The expenses of the war must be defrayed, and the costs of the Revolution met. Who will come to the help of the Patrie in its need if it is not the rich? If they are aristocrats, it is just that they should pay for a war to which they and their supporters alone have given rise; if they are patriots, you will be anticipating their desires by asking them to put their riches to the only use fit for Republicans; that is to say, a purpose useful to the Republic. Thus, nothing can excuse you from establishing this tax promptly. No exemptions are necessary; any man who has more than he needs must participate in this extraordinary assistance. This tax must be proportioned to the great needs of the Patrie, so you must begin by deciding in a grand and truly revolutionary manner the sum that each individual must put in common for the public welfare. This isn't a case for mathematical exactitude nor for the timid scruple which must be employed to apportion the public taxes; it is an extraordinary measure which must exhibit the character of the times which compel it. Operate, then, on a large scale; take all that a citizen has that is unnecessary; for superfluity is an evident and gratuitous violation of the rights of the people. Any man who has more than his needs cannot use it, he can only abuse it; thus, if he is left what is strictly necessary, all the rest belongs to the Republic and to its unfortunate members. ...

Paragraph V : The Eradication of Fanaticism

Priests are the sole cause of the misfortunes of France; it is they who for thirteen hundred years have raised, by degrees, the edifice of our slavery and have adorned it with all the sacred baubles which could conceal flaws from the eye of reason. ...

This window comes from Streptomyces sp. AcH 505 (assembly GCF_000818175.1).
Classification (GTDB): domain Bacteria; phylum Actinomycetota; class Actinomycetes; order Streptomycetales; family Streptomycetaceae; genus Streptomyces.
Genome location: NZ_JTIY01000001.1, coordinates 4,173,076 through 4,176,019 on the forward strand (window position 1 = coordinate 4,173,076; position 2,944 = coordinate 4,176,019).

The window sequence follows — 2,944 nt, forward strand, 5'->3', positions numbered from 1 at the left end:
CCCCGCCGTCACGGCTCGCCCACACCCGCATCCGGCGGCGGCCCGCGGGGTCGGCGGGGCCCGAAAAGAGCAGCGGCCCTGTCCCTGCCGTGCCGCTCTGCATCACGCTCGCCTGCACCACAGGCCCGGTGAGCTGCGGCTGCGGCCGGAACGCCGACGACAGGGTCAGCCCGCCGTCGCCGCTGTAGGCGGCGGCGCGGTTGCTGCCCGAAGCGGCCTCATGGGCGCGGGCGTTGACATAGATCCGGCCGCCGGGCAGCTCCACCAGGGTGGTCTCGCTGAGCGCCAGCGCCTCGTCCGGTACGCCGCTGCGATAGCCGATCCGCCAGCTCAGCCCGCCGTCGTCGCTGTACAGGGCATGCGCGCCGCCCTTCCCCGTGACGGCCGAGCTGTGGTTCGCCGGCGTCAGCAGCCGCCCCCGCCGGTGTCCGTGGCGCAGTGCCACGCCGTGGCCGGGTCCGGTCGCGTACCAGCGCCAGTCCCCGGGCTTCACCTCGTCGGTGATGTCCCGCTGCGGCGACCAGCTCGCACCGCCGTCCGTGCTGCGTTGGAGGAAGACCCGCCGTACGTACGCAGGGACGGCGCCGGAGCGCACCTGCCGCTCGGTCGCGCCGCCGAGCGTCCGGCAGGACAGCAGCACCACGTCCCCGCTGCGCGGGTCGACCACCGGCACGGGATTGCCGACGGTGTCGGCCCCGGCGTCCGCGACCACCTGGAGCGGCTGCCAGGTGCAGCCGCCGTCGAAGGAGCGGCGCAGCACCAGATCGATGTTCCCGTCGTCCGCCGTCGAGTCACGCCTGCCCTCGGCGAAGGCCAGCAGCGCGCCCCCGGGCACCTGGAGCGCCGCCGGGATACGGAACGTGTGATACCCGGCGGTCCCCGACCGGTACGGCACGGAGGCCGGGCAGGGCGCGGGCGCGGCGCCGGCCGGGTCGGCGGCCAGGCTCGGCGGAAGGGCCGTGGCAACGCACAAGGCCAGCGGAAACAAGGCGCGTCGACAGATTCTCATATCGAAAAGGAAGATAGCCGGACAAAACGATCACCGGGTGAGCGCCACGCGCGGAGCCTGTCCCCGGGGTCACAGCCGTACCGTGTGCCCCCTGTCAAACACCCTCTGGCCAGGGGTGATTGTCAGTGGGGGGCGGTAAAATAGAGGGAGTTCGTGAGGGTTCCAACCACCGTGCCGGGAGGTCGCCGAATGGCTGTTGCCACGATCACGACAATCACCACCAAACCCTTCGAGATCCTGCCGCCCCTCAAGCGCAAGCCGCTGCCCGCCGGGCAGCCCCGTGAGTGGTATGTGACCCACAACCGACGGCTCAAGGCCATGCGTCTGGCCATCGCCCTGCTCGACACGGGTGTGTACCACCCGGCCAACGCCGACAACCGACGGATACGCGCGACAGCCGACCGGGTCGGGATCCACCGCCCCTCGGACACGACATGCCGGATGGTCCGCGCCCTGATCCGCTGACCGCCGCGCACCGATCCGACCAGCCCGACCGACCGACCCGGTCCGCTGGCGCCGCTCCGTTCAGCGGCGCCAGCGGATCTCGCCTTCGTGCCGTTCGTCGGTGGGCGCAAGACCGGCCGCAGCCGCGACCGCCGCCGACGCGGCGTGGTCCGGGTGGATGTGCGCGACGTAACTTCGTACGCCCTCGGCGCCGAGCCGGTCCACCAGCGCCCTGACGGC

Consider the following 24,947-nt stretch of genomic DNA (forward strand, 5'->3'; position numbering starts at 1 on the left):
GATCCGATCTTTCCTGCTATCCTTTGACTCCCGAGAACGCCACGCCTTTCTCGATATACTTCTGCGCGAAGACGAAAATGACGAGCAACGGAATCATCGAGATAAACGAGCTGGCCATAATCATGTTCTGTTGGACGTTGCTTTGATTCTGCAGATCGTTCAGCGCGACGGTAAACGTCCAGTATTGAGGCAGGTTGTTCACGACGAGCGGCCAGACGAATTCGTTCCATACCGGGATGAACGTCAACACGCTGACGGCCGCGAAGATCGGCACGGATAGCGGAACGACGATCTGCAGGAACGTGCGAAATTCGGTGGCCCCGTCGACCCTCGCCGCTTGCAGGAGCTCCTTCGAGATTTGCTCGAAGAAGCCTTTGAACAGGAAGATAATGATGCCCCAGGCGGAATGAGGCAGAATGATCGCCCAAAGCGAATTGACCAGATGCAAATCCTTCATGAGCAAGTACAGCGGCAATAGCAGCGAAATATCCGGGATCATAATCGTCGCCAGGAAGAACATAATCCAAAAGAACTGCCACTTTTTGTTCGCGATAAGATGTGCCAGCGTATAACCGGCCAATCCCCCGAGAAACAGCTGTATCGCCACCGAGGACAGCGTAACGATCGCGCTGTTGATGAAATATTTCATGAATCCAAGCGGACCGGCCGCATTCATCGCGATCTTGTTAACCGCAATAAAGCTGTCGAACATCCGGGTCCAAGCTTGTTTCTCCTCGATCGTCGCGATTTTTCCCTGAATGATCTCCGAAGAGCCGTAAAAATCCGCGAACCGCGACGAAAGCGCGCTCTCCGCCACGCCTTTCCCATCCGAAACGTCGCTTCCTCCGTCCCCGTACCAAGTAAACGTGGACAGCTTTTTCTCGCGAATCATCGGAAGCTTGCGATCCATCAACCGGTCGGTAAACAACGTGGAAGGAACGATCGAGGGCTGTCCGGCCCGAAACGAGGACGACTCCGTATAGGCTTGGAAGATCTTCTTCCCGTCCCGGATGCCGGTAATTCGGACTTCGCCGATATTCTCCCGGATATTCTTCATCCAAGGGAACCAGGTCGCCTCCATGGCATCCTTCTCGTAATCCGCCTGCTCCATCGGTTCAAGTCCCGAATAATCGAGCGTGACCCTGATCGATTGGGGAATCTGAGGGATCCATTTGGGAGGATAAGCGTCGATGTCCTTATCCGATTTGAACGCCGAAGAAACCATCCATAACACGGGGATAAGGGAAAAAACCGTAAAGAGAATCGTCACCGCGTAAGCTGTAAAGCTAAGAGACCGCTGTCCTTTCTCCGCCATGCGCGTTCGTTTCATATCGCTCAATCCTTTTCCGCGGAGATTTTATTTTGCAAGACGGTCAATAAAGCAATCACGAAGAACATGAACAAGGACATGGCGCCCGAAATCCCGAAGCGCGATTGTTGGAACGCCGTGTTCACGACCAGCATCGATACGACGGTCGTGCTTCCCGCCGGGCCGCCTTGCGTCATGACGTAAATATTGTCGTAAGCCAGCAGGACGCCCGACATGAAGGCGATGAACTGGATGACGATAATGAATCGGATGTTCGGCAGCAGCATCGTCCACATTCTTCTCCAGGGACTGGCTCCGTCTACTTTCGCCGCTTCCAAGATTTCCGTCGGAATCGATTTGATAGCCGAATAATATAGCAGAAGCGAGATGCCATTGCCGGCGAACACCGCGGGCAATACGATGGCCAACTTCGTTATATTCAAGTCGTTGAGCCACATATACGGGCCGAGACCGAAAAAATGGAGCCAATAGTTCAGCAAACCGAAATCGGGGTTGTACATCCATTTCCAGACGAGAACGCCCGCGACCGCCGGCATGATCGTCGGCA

First of all, Citizens, relations between God and man are a purely private matter and, to be sincere, have no need of display in worship and the visible monuments of superstition. You will begin by sending to the treasury of the Republic all the vases, all the gold and silver ornaments which may flatter the vanity of priests but which are nothing to the truly religious man and to the Being whom he claims to honour. ...

... The Republican has no other divinity than his Patrie, no other idol than liberty. The Republican is essentially religious because he is good, just, and courageous; the patriot honors virtue, respects age, consoles misfortune, comforts indigence and punishes treachery. What better homage for the Divinity! The patriot isn't foolish enough to claim to worship him by practices useless to humanity and bad for himself; he does not condemn himself to an apparent celibacy in order to give himself up the more freely to debauchery. Worthy son of nature and useful member of society, he gives happiness to a virtuous wife and raises his numerous children according to the severe principles of morality and republicanism. ...

Republicans ... be on guard, you have great wrongs to expiate; the crimes of the rebellious Lyonnais are yours. ... Regain then, and promptly, in liberty's way, all the ground that you have lost, and win again by your virtues and patriotic efforts the esteem and confidence of France. The National Convention, the representatives of the people, are watching you and your magistrates; the account that they demand of you will be all the stricter because you have faults to be pardoned. And we, who are intermediaries between them and you, we whom they have charged to watch over you and instruct you, we swear that our glance will not leave you for an instant and that we will use with severity all the authority committed to us and that we will punish as treachery what in other circumstances you might have called dilatoriness, weakness or negligence. The time for half-measures and for beating about the bush is past. Help us to strike great blows or you will be the first to feel them. Liberty or death: reflect and choose.

[Signed by the Commission and approved by the deputies on mission, Collot d'Herbois and Fouché, members of the Committee of Public Safety.]

Temporary Committee of Republican Surveillance in Lyons, in D. I. Wright, ed., The French Revolution: Introductory Documents (Newcastle, Australia: University of Queensland Press, 1974), 194-197.

No comments:

Post a Comment